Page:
Aquaculture for all

Sustainable Small-Scale Catfish Farming

Catfish / Pangasius Politics

William Wurts from Kentucky State University looks at sustainable small-scale catfish farming.

Costs of energy, especially crude oil, have skyrocketed causing dramatic cost increases for intensive, commercial channel catfish farming. High energy prices have led to increased costs for distribution (processed fish and feed), electric aeration and on-farm practices relying on fossil fuels.

High crude oil prices caused a shift in corn and soybean production from foodstuffs to biofuels. Channel catfish feeds are formulated with roughly 50 per cent soybean and 30 per cent corn. The costs of feeds and feeding for catfish farming have soared. Fuel prices have not yet matched their previous highs. But because global population growth and fossil fuel consumption have increased exponentially over the past 40 years, and continue to do so, energy costs will likely reach new highs in the near future.

Grain prices, dwindling global energy supplies, and intensive production practices place the future of commercial channel catfish farming in jeopardy. Furthermore, the high feed and waste loads associated with intensive catfish farming significantly impact water quality in production ponds.

Environmental carrying capacity is determined by fish biomass and feed input. High demands are placed on environmental carrying capacity by intensive channel catfish production, creating dependence on external feed, energy and chemical inputs. Intensive farming commonly involves high stocking densities (5,000 fish/acre or greater) and high daily feed inputs (100-150 lb feed/acre). Daily aeration is needed.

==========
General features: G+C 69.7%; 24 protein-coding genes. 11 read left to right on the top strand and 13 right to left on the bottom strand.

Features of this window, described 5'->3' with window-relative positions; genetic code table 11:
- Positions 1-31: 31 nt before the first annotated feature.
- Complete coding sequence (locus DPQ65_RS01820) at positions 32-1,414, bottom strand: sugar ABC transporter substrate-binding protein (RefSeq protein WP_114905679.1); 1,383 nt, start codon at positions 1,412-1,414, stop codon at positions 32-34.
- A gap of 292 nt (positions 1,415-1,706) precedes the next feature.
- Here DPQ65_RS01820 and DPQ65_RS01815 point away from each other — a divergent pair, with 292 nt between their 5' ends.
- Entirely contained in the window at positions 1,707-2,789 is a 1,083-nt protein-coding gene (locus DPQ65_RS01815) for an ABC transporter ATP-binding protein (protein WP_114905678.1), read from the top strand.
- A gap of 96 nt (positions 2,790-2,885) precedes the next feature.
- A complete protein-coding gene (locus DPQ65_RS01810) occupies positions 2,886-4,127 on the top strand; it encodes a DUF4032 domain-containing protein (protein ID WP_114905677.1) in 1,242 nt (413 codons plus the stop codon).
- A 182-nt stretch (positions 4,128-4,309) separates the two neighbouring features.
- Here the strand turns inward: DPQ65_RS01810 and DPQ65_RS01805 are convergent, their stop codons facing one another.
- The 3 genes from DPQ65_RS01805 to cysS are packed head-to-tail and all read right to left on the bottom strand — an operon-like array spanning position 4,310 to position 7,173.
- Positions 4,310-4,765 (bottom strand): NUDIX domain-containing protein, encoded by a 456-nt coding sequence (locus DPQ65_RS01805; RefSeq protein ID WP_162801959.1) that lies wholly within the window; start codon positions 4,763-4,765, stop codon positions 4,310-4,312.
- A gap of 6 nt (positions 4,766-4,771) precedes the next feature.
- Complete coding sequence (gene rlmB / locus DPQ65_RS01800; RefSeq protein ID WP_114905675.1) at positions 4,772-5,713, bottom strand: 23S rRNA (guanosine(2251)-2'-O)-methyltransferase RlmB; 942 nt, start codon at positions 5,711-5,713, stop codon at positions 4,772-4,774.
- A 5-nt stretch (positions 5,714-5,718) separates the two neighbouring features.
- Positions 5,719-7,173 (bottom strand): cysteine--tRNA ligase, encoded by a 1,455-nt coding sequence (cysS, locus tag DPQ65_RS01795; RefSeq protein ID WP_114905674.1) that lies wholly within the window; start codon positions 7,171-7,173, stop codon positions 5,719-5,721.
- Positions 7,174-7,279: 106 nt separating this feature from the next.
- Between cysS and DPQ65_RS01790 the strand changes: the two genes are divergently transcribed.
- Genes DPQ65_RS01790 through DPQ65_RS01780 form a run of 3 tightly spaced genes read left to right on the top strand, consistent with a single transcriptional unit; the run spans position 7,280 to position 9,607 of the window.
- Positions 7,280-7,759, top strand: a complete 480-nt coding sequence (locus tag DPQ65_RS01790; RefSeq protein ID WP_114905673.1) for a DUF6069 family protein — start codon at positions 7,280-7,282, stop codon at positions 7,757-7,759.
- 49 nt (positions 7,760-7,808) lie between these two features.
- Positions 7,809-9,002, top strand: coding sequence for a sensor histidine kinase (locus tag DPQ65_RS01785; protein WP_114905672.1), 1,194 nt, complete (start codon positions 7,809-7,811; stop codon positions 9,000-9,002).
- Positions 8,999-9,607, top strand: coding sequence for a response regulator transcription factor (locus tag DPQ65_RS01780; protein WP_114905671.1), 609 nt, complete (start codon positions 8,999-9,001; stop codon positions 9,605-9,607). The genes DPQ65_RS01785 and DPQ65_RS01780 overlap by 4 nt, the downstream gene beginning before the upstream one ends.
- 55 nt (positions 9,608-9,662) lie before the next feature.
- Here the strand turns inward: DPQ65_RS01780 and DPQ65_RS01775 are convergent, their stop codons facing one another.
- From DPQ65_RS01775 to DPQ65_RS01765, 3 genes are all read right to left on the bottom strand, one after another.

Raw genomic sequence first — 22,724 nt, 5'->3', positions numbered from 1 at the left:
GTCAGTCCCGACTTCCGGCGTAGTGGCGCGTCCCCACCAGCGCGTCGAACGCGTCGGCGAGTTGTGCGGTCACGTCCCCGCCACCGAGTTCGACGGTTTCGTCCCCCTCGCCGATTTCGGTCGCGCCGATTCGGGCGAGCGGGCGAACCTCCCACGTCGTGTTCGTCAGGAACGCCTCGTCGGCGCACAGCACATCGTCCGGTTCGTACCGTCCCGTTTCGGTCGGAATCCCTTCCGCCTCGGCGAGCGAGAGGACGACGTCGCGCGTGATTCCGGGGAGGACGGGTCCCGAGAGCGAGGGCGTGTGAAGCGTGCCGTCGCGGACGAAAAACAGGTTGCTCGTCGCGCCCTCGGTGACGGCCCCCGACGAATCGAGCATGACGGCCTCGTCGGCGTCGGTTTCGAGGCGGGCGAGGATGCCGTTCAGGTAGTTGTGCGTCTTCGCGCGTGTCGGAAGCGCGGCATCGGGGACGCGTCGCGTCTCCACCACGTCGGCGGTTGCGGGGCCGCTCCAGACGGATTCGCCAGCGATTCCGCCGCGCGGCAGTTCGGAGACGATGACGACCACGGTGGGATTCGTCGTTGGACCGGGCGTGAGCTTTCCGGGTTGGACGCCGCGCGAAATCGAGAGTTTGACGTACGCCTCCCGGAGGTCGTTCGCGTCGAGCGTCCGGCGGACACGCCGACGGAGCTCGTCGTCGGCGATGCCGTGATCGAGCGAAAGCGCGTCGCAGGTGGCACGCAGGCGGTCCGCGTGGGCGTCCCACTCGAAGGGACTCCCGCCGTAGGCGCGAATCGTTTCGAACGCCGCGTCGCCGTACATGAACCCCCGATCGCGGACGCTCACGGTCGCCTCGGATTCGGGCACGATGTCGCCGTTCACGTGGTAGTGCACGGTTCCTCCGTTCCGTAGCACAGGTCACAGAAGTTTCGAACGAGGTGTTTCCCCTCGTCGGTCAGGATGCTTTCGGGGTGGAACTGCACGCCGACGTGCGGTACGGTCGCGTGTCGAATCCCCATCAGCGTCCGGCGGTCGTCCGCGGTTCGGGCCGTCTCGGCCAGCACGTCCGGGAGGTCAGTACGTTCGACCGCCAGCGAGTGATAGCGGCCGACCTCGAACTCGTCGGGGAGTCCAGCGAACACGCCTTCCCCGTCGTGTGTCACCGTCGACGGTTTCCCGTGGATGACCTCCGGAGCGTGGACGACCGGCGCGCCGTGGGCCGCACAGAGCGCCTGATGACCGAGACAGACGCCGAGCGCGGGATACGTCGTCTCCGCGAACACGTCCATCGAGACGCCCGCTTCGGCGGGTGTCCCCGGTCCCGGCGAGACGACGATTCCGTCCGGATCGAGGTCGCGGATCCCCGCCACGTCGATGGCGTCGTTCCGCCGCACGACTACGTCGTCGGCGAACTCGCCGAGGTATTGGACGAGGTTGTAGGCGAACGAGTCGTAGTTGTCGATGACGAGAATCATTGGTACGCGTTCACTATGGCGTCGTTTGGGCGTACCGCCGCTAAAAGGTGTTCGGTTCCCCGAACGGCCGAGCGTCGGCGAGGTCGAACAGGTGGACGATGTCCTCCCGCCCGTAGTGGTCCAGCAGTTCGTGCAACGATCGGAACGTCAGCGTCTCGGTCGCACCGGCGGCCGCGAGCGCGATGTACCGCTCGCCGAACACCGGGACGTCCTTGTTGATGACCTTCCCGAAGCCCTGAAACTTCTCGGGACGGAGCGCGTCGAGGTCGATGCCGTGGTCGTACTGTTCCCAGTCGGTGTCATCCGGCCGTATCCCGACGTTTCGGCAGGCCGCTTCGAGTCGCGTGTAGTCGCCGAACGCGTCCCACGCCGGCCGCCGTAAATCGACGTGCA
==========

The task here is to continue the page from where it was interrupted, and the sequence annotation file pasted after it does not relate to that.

To maintain maximum production, small juveniles are periodically stocked with larger catfish (“under-stocking”) – multiple batch production. The combined fish population is fed with floating feeds that target larger fish. Survival of under-stocked juveniles is often poor. It is likely that under-stocked juveniles do not compete effectively with larger fish for bigger, floating feed pellets.

Catfish farming is typically practiced intensively on large scales. Most people contacting Kentucky extension specialists about aquaculture want a production system that can be practiced on small acreage farms with minimal costs.

Production costs can be significantly decreased by reducing basic inputs and farming on a smaller scale. Low-input aquaculture allows producers to maintain much higher water quality relative to intensive production practices. Small-scale, low-input catfish farming practices offer an attractive opportunity for improving the sustainability of aquaculture in the United States.

In theory, yields of up to 3,000 lb of catfish/acre annually, without routine aeration, are possible with a total annual stocking of 2,500 cat fish/acre and a maximum daily feeding rateof 30 lb/acre.

Growth adjusted feeding for fingerlings with sinking feed for several weeks after stocking could significantly improve growth and survival of juveniles in a mixed size-class catfish population. Feeding rates, fish biomass and waste nutrient concentrations are maintained at or below pond (environmental) carrying capacity with periodic size selective harvests; preserving environmental quality.

This system could be implemented by producers with small farms but is scalable and could be adapted for moderate to large acreage production. Reduced energy and waste inputs promote long- term sustainability.

May 2011